Court of Appeal Judgment on Payment Provisions
Date: 7 November 2018
S&T(UK) LIMITED v GROVE DEVELOPMENTS LIMITED
On 7 November 2018 the Court of Appeal handed down its judgment in this landmark case on the proper operation of the payment provisions under the amended provisions of the HGCRA. In summary, Coulson J’s first-instance judgment was upheld in respect of each of the three issues which had been raised by way of S&T’s appeal.
Pay Less Notices
The Court entirely endorsed Coulson J’s reasoning. The test to be applied to the proper construction of payment notices under the Act was that set out in Mannai v Eagle Star. The question is how a reasonable recipient would have understood the notice. Viewed in that way, if a reasonable recipient of a Pay Less Notice which expressly referred back to documents sent previously, but which were not re-attached, would have understood what was meant by the reference, the notice would be valid.
“True value” adjudications
The Court confirmed that an employer who has failed to serve both a Payment Notice and a Pay Less Notice is entitled to commence an adjudication to have the true value of the application assessed and to reclaim any sum which has been overpaid. In short, the Court upheld Coulson J’s decision for each of the six reasons that he gave:
- Courts and adjudicators have the power to open up, review and revise sums shown as due in interim applications in any case where the interim application determines what is payable. Prior to Grove, this point had not featured as a line of argument in the earlier cases;
- Section 108 and, where it applies, paragraph 20 of the Scheme are broad enough to enable any adjudicator to carry out that review and revision and order payment accordingly;
- There is a distinction between a dispute about the sum which has to be paid (“the notified sum”) and the true valuation of the work done. The former does not transmute into the latter. In adjudication parlance, they raise different disputes;
- The contract distinguishes between “the sum due”, which represents the product of the valuation bargain and “the sum stated as due” which represents the product of the payment bargain. The valuation bargain sets out the terms for reviewing and adjusting the payments which have been made;
- The conclusion that an employer has the right to adjudicate over the true value of an interim payment is a fair one because the contractor also has the right to do so when seeking payment of a higher sum than that notified. The payment regime gives an employer very little time to carry out a complex valuation. The purpose of the notice regime is to generate a provisional figure for immediate payment. Adjudication would facilitate a more detailed valuation if required;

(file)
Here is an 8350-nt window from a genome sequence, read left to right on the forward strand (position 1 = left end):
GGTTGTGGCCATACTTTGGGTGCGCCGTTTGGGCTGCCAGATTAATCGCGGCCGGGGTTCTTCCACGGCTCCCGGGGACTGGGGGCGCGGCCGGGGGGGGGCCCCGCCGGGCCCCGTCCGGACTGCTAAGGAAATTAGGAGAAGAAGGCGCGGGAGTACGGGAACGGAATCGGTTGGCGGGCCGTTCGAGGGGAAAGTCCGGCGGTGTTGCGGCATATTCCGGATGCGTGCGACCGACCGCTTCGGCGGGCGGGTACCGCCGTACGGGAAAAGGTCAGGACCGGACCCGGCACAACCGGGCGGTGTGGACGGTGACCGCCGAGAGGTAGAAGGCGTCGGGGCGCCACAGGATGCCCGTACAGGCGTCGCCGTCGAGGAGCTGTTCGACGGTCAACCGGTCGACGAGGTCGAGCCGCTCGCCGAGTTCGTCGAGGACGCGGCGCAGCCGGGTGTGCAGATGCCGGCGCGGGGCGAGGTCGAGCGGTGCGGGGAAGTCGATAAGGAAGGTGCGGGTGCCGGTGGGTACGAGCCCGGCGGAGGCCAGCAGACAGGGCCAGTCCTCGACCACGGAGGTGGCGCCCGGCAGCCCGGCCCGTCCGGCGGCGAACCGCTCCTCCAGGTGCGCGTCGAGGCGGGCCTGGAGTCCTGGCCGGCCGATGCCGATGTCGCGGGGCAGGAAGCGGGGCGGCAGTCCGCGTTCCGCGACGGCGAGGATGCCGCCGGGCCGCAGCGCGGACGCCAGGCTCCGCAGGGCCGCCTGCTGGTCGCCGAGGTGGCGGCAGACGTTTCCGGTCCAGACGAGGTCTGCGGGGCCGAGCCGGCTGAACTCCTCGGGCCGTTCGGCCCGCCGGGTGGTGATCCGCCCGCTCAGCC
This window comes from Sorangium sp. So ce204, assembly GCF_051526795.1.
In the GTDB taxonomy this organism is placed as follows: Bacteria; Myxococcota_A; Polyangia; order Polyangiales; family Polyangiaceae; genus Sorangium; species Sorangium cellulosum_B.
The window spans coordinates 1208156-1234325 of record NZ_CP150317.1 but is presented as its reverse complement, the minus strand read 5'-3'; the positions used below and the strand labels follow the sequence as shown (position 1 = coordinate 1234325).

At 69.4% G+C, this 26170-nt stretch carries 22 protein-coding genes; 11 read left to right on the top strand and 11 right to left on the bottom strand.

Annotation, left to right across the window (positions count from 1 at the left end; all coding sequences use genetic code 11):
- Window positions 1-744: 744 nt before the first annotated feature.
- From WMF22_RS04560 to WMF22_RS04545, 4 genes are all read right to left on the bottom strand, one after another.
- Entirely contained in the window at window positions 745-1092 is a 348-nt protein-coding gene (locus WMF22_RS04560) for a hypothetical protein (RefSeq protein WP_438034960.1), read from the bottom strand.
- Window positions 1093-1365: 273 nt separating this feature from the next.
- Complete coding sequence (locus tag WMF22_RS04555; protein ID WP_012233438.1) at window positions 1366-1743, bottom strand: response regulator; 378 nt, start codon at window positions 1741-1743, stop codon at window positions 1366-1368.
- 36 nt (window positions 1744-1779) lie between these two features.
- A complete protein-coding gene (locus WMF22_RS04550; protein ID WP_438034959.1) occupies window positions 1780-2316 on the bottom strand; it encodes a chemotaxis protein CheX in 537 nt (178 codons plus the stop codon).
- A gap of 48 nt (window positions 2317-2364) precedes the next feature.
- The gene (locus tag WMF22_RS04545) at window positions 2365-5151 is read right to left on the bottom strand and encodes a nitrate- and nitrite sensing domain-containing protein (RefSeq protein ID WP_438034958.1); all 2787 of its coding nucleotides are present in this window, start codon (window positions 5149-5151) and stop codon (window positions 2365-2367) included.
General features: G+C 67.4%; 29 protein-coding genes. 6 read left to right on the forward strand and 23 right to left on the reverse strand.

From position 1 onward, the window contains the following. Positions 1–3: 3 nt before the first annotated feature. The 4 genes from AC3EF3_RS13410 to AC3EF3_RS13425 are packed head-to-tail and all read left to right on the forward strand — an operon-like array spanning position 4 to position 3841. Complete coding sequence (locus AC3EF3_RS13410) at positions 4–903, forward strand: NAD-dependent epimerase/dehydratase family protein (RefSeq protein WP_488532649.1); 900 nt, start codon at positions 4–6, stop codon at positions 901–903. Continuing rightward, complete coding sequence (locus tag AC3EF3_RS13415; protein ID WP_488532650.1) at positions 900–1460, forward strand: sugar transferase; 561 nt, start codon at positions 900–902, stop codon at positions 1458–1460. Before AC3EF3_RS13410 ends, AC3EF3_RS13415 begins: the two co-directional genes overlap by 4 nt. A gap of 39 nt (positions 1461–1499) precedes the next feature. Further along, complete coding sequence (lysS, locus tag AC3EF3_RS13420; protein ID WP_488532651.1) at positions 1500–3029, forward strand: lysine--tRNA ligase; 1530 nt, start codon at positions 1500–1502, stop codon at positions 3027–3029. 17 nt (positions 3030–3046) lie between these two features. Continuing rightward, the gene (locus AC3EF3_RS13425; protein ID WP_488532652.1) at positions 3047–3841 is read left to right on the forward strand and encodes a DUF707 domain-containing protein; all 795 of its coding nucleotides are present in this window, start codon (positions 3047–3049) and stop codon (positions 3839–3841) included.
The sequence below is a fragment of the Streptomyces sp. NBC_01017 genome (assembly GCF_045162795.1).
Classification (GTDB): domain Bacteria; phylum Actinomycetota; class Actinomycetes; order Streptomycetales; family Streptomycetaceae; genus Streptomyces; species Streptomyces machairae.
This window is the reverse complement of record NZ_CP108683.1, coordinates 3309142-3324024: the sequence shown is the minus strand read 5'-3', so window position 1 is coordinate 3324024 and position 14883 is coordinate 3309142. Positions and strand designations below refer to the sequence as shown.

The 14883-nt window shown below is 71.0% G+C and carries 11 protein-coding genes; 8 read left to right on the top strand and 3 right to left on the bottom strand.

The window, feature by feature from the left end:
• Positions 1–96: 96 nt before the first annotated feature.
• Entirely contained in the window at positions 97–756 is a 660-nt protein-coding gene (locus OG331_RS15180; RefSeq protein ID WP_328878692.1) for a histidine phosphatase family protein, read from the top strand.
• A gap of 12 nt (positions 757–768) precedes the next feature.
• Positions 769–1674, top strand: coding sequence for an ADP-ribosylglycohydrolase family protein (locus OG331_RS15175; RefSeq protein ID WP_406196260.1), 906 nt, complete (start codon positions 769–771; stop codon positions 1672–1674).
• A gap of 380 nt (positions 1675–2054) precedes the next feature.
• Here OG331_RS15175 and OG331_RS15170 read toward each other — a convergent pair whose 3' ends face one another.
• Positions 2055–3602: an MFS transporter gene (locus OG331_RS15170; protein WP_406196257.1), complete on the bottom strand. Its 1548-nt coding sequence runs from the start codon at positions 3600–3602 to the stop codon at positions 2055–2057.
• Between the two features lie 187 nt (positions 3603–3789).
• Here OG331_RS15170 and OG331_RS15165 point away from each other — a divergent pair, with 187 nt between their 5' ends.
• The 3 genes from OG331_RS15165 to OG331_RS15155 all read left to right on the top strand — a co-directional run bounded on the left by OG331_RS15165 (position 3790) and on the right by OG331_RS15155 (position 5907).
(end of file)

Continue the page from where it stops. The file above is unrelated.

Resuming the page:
- There is no basis for distinguishing the position at the final account stage (when a true value adjudication is always permissible: see Harding v Paice) from the position at interim stage, in circumstances where s.111 applies equally to both forms of payment.
Having determined that the right to a true value assessment exists, the Court took a different approach to that of Coulson J in respect of the mechanism for repayment of any sum which, by then, will be regarded as having been overpaid. Whereas the Judge concluded that this could be achieved by means of an implied term or restitution, the Court of Appeal accepted the proposition that this was unnecessary. The order for repayment should be seen simply as part of the dispositive remedy which flows from the adjudicator’s revaluation: see Beaufort Developments v Gilbert Ash and Henry Boot Construction v Alstom. No self-standing cause of action for repayment was required.
The final and all-important issue concerned the question of timing. Coulson J had emphasised that a true value adjudication could not be commenced until payment by the employer had first been made but, because the issue had not been debated, gave no express juridical basis for so concluding. The Court of Appeal grappled with this head-on. In an interesting analysis, the Court construed the Act so that the mandatory payment provisions in s.111 should be seen as having priority over the statutory right to adjudicate in s.108. This right was to be regarded as subordinate to the payment right. On that basis, an employer must pay first and adjudicate after.
Finally, the Court considered the giving of notices in respect of liquidated damages. The Court of Appeal agreed with Coulson J that whilst the first notice warning about the deduction and the second notice imposing that deduction had to be received in the given sequence, no particular period of time must elapse between receipt of the two.
The judgment, in nine parts, with threads duly drawn together, will be of great importance to the construction industry. And not one mention of “smash and grab”.
Alexander Nissen QC was counsel for the successful respondent, Grove Developments Ltd.
A printable version of this note is available here.